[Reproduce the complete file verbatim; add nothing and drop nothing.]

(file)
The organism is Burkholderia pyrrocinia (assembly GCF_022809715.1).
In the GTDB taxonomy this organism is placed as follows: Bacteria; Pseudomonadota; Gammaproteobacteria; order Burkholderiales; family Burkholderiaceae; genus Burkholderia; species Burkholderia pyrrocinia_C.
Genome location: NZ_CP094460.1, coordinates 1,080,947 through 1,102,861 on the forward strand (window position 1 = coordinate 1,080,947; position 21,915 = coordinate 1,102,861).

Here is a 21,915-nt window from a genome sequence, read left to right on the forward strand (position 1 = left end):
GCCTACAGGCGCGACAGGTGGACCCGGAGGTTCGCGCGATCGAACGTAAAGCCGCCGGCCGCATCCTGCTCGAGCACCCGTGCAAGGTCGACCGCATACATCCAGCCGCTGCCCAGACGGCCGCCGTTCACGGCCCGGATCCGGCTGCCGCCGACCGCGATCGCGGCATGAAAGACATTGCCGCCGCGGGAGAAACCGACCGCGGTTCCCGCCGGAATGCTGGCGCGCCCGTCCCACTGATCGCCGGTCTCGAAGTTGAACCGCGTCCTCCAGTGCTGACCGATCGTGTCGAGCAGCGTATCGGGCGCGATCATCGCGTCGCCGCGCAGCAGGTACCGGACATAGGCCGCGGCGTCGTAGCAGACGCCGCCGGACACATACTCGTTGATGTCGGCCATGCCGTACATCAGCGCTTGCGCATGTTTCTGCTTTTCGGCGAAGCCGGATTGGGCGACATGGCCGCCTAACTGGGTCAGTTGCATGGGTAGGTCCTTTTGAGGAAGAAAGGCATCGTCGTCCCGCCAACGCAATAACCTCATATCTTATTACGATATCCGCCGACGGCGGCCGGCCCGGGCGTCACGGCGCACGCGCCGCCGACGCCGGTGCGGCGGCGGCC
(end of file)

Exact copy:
The organism is Burkholderia pyrrocinia (assembly GCF_022809715.1).
In the GTDB taxonomy this organism is placed as follows: Bacteria; Pseudomonadota; Gammaproteobacteria; order Burkholderiales; family Burkholderiaceae; genus Burkholderia; species Burkholderia pyrrocinia_C.
Genome location: NZ_CP094460.1, coordinates 1,080,947 through 1,102,861 on the forward strand (window position 1 = coordinate 1,080,947; position 21,915 = coordinate 1,102,861).

Here is a 21,915-nt window from a genome sequence, read left to right on the forward strand (position 1 = left end):
GCCTACAGGCGCGACAGGTGGACCCGGAGGTTCGCGCGATCGAACGTAAAGCCGCCGGCCGCATCCTGCTCGAGCACCCGTGCAAGGTCGACCGCATACATCCAGCCGCTGCCCAGACGGCCGCCGTTCACGGCCCGGATCCGGCTGCCGCCGACCGCGATCGCGGCATGAAAGACATTGCCGCCGCGGGAGAAACCGACCGCGGTTCCCGCCGGAATGCTGGCGCGCCCGTCCCACTGATCGCCGGTCTCGAAGTTGAACCGCGTCCTCCAGTGCTGACCGATCGTGTCGAGCAGCGTATCGGGCGCGATCATCGCGTCGCCGCGCAGCAGGTACCGGACATAGGCCGCGGCGTCGTAGCAGACGCCGCCGGACACATACTCGTTGATGTCGGCCATGCCGTACATCAGCGCTTGCGCATGTTTCTGCTTTTCGGCGAAGCCGGATTGGGCGACATGGCCGCCTAACTGGGTCAGTTGCATGGGTAGGTCCTTTTGAGGAAGAAAGGCATCGTCGTCCCGCCAACGCAATAACCTCATATCTTATTACGATATCCGCCGACGGCGGCCGGCCCGGGCGTCACGGCGCACGCGCCGCCGACGCCGGTGCGGCGGCGGCC